The equality watchdog has asked every Premier Leag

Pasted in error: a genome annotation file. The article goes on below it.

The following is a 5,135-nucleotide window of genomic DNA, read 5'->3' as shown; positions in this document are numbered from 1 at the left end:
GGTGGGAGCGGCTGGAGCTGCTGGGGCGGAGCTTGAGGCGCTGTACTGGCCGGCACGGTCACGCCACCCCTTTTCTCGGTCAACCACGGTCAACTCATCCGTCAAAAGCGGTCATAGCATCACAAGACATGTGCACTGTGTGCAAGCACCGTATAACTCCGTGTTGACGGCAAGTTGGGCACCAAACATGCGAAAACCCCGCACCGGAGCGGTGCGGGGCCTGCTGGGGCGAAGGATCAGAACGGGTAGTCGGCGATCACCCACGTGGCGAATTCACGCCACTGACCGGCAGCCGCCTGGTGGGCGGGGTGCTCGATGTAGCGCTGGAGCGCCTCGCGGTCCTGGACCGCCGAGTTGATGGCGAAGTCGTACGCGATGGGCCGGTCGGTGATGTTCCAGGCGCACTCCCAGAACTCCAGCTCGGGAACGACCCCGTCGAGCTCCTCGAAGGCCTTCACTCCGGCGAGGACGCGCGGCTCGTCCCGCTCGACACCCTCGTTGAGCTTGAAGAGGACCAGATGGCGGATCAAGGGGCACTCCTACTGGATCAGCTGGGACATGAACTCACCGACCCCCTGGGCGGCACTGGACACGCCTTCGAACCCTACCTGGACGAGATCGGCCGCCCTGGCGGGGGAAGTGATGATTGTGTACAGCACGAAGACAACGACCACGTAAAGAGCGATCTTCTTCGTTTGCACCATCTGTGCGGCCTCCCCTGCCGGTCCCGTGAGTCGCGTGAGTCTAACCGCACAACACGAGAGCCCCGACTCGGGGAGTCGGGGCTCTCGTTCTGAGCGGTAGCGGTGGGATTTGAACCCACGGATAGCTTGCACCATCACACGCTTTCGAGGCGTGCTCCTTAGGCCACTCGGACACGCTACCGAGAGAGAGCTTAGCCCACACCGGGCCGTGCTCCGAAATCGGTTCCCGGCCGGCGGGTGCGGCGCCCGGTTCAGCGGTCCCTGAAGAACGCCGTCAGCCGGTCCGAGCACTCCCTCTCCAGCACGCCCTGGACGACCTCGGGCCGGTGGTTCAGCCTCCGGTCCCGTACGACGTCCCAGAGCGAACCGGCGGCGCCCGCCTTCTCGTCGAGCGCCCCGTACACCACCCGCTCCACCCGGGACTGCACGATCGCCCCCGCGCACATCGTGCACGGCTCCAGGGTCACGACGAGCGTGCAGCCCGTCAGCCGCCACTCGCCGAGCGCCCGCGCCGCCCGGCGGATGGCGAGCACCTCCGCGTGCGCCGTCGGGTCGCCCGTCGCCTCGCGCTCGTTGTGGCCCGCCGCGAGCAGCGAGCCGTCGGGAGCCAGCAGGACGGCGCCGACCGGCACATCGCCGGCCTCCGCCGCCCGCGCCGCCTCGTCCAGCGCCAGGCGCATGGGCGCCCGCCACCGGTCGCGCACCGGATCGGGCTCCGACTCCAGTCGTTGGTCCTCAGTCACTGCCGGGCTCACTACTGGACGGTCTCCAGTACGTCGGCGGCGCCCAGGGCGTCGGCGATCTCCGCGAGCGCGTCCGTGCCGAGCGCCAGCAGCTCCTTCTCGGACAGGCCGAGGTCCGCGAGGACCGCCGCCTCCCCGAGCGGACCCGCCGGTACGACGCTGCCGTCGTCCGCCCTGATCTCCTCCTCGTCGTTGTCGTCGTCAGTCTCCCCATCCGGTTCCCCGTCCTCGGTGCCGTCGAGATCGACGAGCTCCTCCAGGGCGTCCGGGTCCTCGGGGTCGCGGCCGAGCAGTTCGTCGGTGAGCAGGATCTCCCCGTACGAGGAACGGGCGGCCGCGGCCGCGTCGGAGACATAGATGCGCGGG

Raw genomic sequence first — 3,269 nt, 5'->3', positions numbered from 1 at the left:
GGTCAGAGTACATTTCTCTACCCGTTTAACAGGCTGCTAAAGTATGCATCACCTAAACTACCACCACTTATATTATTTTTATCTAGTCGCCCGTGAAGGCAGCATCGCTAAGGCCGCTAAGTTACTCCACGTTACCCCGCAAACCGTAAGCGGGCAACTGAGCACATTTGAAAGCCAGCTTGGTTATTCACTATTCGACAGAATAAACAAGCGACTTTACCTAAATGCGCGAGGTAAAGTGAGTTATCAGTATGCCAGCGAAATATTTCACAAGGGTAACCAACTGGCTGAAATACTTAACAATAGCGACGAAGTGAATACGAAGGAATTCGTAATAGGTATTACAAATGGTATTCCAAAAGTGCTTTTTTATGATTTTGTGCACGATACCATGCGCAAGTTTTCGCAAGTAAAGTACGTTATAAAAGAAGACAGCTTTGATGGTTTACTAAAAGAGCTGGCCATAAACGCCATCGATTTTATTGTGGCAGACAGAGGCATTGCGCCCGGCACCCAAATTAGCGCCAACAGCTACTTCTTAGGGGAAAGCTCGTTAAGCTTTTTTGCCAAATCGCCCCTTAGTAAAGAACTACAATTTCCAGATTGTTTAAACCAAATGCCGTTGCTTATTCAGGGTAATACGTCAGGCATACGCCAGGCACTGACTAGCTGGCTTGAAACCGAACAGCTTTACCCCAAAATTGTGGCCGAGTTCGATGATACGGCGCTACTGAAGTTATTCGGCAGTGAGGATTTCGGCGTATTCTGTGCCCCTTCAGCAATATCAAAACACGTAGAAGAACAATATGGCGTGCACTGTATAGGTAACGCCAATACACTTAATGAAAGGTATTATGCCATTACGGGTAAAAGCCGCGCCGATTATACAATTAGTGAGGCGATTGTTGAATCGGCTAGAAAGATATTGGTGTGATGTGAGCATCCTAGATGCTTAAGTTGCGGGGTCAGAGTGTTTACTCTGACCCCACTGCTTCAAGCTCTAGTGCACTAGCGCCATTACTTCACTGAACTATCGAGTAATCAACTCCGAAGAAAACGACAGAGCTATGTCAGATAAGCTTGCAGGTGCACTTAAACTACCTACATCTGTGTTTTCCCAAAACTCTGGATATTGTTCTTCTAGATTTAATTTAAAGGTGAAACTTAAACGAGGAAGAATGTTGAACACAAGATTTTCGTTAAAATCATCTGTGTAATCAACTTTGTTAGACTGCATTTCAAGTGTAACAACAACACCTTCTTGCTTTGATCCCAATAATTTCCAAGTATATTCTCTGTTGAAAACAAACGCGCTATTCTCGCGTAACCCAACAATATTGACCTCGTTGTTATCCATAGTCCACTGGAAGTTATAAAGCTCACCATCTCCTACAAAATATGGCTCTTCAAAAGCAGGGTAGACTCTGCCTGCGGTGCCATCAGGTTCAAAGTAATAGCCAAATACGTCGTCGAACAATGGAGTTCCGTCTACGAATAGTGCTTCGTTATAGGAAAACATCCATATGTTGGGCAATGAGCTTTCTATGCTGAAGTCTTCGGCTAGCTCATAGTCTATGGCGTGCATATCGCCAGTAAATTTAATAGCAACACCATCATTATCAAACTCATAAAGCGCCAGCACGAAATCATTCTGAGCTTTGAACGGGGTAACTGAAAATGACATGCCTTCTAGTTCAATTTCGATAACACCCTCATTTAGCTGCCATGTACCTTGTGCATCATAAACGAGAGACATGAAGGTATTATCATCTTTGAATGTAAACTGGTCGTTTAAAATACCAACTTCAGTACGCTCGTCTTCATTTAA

first_imgThe equality watchdog has asked every Premier League football club to explain how they are complying with their legal duties to provide reasonable adjustments for disabled supporters under the Equality Act.Rebecca Hilsenrath, chief executive of the Equality and Human Rights Commission (EHRC), wrote on 21 December to all 20 Premier League clubs, asking them to answer 18 questions about how they were complying with the act.The clubs have until 10 February to reply to the questions, but EHRC has warned that it will take legal action against any clubs that cannot prove they are complying with the law.EHRC released the contents of its letter this week as the Commons culture, media and sport committee published its report into the accessibility of sports grounds.The committee’s report says that it is “completely unacceptable that a number of Premier League clubs – some of the richest sporting organisations in the UK – have failed to carry out even basic adaptations in over 20 years”.It adds: “It is high time that sports clubs, particularly those with available finance such as those in football’s Premier League, changed their mindset.”The Premier League promised in 2015 that every one of its clubs would meet strict access standards by August 2017.It is due to release its own report this month on the progress made by each club, but Disability News Service reported two weeks ago that Watford had already admitted that it would breach the Premier League’s pledge.The committee says in its report that it is “not convinced that the Premier League would impose suitable penalties” on clubs that fail to meet the pledge.And it says that it supports EHRC’s promise to take legal action against any clubs that “continue to flout the law”. The disabled supporters’ charity Level Playing Field welcomed this week’s report and said that it “validates many of the issues LPF has been campaigning for”, including the lack of accessible information, difficulties booking tickets, inaccessible transport, availability of appropriate seating and provision for fans with hearing and sight loss.Tony Taylor, chair of Level Playing Field, said: “This hard hitting report confirms what we as an organisation have been saying for many years – that all too often, disabled sports fans have an inequality of matchday experience.“We know from our own personal experiences that attending a football match or other sporting event really does make a difference for disabled people.  “We will continue to provide expert, user-led advice to clubs to facilitate this, but also to ensure that disabled fans do not have barriers placed before them when buying their tickets and can turn up at a game with the minimum of fuss, taking their place alongside fellow supporters to support their teams.“Surely, in the 21st century, that is not too much to ask?”Damian Collins, the Tory MP who chairs the committee, said: “When we see examples of good practice at some clubs that are already providing disabled supporters with a good experience when they attend matches, it is especially disappointing that some of the rich clubs are not doing more.“Sports fans with disabilities are not asking for a large number of expensive changes – only to have their needs taken into account in the way sports stadia are designed and operated.”He warned that clubs should consider it “a reputational risk – and one which sponsors would have to take seriously – if clubs continue to fail to engage with reasonable adjustments and are also therefore actually in breach of the law”.In October, the Premier League was branded dishonest by the equality watchdog’s disability commissioner, Lord [Chris] Holmes, over its attitude to access and inclusion.He told MPs on the committee that there had not been “anything like an inclusive culture” in the Premier League and among Premier League clubs, which was “a great shame when it is our only national game”.Among the 18 questions EHRC has put to the 20 Premier League clubs, it has asked clubs to provide a dated copy of their most recent accessibility audit, and the dates of all previous such audits since 2003; details of measures taken to assist disabled supporters to travel to, enter and exit their stadium; and the number and location of their spaces for wheelchair-users.EHRC also asked the clubs for evidence that these issues had been discussed at senior levels in the last 18 months. Once it has analysed the information, the watchdog plans to publish a report on its website, alongside the names of any clubs that have failed to respond to its questions.David Isaac, EHRC’s chair (pictured), said: “Disabled fans have been patronised for decades with every excuse in the book: that there is no demand for disabled access tickets, old stadia cannot be adapted, and even new stadia and stands won’t be compliant for years.“These clubs are not only breaking promises to their die-hard fans, they are breaking the law.” He added: “Let’s be clear, teams who are non-compliant will face legal action.”In a statement, the Premier League said: “The clubs are working hard to enhance disabled fan access and facilities in their stadiums.“The scale and scope of the commitment made by clubs in this area is unprecedented for a single sport or sector, and the timescale is ambitious.“Following consultation with specialist architects, extensive improvements are being undertaken and rapid progress is being made.“At some grounds, particularly older ones, there are challenging built environment issues and, given that stadiums are in use throughout the football season, there is a limited period in which significant structural work can be done.“For the clubs which are working through those challenges, cost is not the determining factor.“Instead they are working through issues relating to planning, how to deal with new stadium development plans, how best to manage fan disruption or, in certain cases where they don’t own their facility, having to work with third parties.“At the end of this month we will present to the Department for Culture, Media and Sport, the Department for Work and Pensions, EHRC and the culture, media and sport select committee an interim report which details each club’s progress ahead of a final report due in August.“It of course remains the case that it falls to the EHRC to form its own view as to whether the adjustments being made are reasonable, as required by legislation.”last_img read more